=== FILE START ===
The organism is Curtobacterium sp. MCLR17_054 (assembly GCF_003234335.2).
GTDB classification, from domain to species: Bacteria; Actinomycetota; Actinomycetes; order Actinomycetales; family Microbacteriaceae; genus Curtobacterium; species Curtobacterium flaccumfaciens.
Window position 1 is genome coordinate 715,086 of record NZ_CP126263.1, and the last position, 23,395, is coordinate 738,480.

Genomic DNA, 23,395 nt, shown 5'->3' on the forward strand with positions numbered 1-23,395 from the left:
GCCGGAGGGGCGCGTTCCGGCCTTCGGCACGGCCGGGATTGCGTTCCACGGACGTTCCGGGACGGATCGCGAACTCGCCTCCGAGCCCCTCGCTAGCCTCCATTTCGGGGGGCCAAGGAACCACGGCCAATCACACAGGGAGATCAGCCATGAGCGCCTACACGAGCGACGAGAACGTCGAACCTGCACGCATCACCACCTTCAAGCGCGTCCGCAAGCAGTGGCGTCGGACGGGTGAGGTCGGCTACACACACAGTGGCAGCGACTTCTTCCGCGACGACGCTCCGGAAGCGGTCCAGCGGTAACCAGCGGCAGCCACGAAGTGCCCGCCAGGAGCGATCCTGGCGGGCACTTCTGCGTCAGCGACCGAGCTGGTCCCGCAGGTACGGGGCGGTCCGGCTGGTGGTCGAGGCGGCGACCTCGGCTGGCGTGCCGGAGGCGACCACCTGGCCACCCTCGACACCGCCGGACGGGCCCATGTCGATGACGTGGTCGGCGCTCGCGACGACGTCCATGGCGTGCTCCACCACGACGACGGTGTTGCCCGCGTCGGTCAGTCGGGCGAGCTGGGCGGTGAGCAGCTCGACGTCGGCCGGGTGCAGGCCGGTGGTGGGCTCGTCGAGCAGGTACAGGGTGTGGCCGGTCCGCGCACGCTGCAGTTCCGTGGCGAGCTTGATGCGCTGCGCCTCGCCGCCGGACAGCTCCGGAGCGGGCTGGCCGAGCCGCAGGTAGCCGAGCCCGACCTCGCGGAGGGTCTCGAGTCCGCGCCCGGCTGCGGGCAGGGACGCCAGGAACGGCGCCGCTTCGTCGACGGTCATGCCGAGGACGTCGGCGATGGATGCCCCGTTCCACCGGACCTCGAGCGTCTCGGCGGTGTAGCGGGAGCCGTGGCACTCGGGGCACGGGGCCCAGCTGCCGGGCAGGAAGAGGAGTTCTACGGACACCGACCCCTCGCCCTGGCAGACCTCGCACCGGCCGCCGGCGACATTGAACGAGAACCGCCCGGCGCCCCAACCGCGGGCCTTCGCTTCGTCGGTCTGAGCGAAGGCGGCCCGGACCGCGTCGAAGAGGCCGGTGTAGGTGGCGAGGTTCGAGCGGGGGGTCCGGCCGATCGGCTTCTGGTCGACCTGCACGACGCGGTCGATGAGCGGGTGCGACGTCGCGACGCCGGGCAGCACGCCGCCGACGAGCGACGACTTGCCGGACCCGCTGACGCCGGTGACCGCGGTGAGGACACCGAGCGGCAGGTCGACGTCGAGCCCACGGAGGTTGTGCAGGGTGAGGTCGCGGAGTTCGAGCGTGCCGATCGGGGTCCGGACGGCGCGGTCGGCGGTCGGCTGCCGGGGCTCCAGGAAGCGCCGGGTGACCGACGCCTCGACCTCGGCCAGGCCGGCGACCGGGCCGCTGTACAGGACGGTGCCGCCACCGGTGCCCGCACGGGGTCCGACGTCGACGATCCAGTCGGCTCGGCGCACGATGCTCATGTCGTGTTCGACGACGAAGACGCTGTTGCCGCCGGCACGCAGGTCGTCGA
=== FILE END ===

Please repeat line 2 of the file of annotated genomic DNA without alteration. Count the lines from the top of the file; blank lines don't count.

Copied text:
GTDB classification, from domain to species: Bacteria; Actinomycetota; Actinomycetes; order Actinomycetales; family Microbacteriaceae; genus Curtobacterium; species Curtobacterium flaccumfaciens.